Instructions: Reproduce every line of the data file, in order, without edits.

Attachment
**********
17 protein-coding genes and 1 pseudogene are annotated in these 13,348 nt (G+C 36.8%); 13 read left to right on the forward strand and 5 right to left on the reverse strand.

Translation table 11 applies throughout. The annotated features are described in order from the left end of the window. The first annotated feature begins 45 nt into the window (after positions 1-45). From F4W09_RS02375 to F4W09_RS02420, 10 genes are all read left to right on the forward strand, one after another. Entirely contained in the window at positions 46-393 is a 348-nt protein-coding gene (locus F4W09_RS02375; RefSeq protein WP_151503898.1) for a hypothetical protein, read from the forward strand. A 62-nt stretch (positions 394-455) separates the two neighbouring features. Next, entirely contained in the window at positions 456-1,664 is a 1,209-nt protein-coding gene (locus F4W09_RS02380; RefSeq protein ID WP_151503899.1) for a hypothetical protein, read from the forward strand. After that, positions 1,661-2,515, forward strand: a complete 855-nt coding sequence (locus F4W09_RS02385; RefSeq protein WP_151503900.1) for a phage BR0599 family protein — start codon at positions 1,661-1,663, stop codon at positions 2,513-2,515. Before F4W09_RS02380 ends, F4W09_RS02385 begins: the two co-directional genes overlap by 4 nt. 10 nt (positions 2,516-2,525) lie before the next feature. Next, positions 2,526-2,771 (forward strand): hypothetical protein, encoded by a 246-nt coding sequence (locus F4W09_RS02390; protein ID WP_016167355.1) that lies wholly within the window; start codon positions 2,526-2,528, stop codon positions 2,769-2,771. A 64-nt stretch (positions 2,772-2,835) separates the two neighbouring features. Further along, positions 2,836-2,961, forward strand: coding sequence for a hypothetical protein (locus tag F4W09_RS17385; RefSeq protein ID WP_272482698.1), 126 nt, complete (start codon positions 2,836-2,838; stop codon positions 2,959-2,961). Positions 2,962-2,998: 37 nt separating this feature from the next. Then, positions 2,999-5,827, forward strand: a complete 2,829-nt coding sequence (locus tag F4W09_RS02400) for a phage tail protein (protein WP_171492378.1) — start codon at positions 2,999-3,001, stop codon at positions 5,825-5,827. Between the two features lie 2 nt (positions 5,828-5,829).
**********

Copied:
17 protein-coding genes and 1 pseudogene are annotated in these 13,348 nt (G+C 36.8%); 13 read left to right on the forward strand and 5 right to left on the reverse strand.

Translation table 11 applies throughout. The annotated features are described in order from the left end of the window. The first annotated feature begins 45 nt into the window (after positions 1-45). From F4W09_RS02375 to F4W09_RS02420, 10 genes are all read left to right on the forward strand, one after another. Entirely contained in the window at positions 46-393 is a 348-nt protein-coding gene (locus F4W09_RS02375; RefSeq protein WP_151503898.1) for a hypothetical protein, read from the forward strand. A 62-nt stretch (positions 394-455) separates the two neighbouring features. Next, entirely contained in the window at positions 456-1,664 is a 1,209-nt protein-coding gene (locus F4W09_RS02380; RefSeq protein ID WP_151503899.1) for a hypothetical protein, read from the forward strand. After that, positions 1,661-2,515, forward strand: a complete 855-nt coding sequence (locus F4W09_RS02385; RefSeq protein WP_151503900.1) for a phage BR0599 family protein — start codon at positions 1,661-1,663, stop codon at positions 2,513-2,515. Before F4W09_RS02380 ends, F4W09_RS02385 begins: the two co-directional genes overlap by 4 nt. 10 nt (positions 2,516-2,525) lie before the next feature. Next, positions 2,526-2,771 (forward strand): hypothetical protein, encoded by a 246-nt coding sequence (locus F4W09_RS02390; protein ID WP_016167355.1) that lies wholly within the window; start codon positions 2,526-2,528, stop codon positions 2,769-2,771. A 64-nt stretch (positions 2,772-2,835) separates the two neighbouring features. Further along, positions 2,836-2,961, forward strand: coding sequence for a hypothetical protein (locus tag F4W09_RS17385; RefSeq protein ID WP_272482698.1), 126 nt, complete (start codon positions 2,836-2,838; stop codon positions 2,959-2,961). Positions 2,962-2,998: 37 nt separating this feature from the next. Then, positions 2,999-5,827, forward strand: a complete 2,829-nt coding sequence (locus tag F4W09_RS02400) for a phage tail protein (protein WP_171492378.1) — start codon at positions 2,999-3,001, stop codon at positions 5,825-5,827. Between the two features lie 2 nt (positions 5,828-5,829).